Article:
By Rachael Sutton, Partner
The Fair Work Commission has upheld the dismissal of an employee who had been predominantly working from home on the basis that her lack of vaccination status meant she would potentially be unable to fulfil the inherent requirements of her job. One of those requirements was that she be ready, willing and available to attend their place of work as and when required: Ursula Bernadette Gee v Eastern Health  FWC 932 (22 April 2022)
The employee, a 61 year old lady, had been working for almost 6 years for Eastern Health Telephone and Online Services Unit (TOLS). TOLS is part of a business unit known as “Turning Point”, which provides telephone and online services for those seeking help for clients with addiction issues.
Prior to the start of the COVID-19 pandemic the employee worked exclusively from Eastern Health’s Richmond premises and did not work from home. Following the start of the pandemic and the Victorian Government’s declaration of a state of emergency she started working from home. The employee was also working on site one day per fortnight to assist the TOLS operation coordinator with staff rostering activities and her attendance was more frequent toward the end of 2021 before she was dismissed, being two days a week.
The employee would not provide her vaccination status to the employer and under the relevant public health direction the employer was required to ascertain the vaccination status of their employees prior to them attending in person for work.
The employee argued that as she had been performing her duties from home which were administrative in nature and did not involve any “face to face” interaction and she should continue to be permitted to work from home as she had been doing since start of the COVID-19 pandemic whether she was vaccinated or not.
The employer in this case successfully argued that being able to confirm her vaccination status and the requirement to be vaccinated to attend the work site was an inherent requirement of her job and she did not have a have the right on a permanent basis to work from home as part her duties required her to attend the work site from time to time and she was required to vaccinated in order to do so. As the employee did not have a medical contra-indication she was not exempted from having the vaccination.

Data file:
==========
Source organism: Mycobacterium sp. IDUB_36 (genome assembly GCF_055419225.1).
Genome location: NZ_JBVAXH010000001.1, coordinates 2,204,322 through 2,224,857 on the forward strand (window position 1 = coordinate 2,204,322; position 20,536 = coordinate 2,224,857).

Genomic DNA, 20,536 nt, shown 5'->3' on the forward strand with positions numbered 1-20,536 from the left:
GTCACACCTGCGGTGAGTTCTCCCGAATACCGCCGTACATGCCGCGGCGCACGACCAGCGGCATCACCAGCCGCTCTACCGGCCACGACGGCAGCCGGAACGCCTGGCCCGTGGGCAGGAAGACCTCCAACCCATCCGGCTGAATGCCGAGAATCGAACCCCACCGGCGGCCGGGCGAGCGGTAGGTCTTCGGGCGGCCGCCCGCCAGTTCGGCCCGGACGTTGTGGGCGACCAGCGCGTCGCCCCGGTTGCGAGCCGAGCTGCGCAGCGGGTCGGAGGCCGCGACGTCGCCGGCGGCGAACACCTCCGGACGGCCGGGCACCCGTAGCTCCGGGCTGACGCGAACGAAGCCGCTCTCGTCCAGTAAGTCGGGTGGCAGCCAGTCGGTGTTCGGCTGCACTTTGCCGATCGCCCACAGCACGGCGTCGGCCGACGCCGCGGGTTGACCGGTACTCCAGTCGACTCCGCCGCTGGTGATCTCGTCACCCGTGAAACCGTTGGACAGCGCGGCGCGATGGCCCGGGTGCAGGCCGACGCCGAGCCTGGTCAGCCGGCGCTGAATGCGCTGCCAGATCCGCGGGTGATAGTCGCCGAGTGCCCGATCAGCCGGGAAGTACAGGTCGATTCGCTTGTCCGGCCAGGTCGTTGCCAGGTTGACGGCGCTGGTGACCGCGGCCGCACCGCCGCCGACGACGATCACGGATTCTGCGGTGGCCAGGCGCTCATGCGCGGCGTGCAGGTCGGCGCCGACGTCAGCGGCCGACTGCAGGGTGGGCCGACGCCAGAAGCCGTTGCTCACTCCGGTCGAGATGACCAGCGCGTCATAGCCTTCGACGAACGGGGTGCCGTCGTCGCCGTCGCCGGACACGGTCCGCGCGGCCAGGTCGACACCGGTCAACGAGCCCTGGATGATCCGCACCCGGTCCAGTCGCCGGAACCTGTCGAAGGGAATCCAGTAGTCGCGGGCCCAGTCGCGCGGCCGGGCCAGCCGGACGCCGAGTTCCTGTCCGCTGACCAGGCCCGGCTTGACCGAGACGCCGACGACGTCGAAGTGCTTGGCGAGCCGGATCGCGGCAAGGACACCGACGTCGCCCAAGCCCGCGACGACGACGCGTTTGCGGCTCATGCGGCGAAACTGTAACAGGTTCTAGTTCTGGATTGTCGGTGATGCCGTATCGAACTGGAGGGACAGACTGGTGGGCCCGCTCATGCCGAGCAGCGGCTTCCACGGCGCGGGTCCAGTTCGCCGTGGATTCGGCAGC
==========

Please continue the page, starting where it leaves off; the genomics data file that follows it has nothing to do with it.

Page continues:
The Commission accepted that there had not been a variation of her employment contract that permitted her permanently working from home and that the employer had only offered the employee the opportunity to work from home as a result of restrictions imposed by the public health directions. This arrangement was not sufficient to effect a permanent change in the requirement to work from the employer’s premises.
The Commission noted however that there was no evidence that the employer had considered an exception in the relevant public health direction (at the time of considering her termination) to the effect that there may be circumstances in which it would be reasonably practicable for an employee to work at their ordinary place of residence and that this may reasonably be a basis not to demand evidence of their vaccination status.
Nonetheless the Commission found that because the employee was required at the time of termination to:
- attend the workplace from time to time, even if that was infrequently;
- as a consequence of the public health directions applicable at that time, to have provide her vaccination or excepted person status and that not to do so meant she would potentially be unable to fulfil the inherent requirements of their job; and
- that she be ready, willing and available to attend their place of work as and when required;
that the termination was valid even though they did not specifically refer to the fact that they could not accommodate a working from home exemption.
Whilst an employer may generally have the legal right to direct employees who have been working from home due to COVID-19 to return to the office, this decision reinforces the importance of checking the basis upon which they were offered the right to work from home, the specific provisions of their contracts of employment (if identify the office as the primary place of work), your work health and safety obligations and the provisions of any public health direction or orders that may continue to apply to that work. If an employee does refuse to return to the office. Find out why they are unwilling to return. Consider those reasons as you may need to make reasonable adjustments which include allowing them to work from home for a further period.
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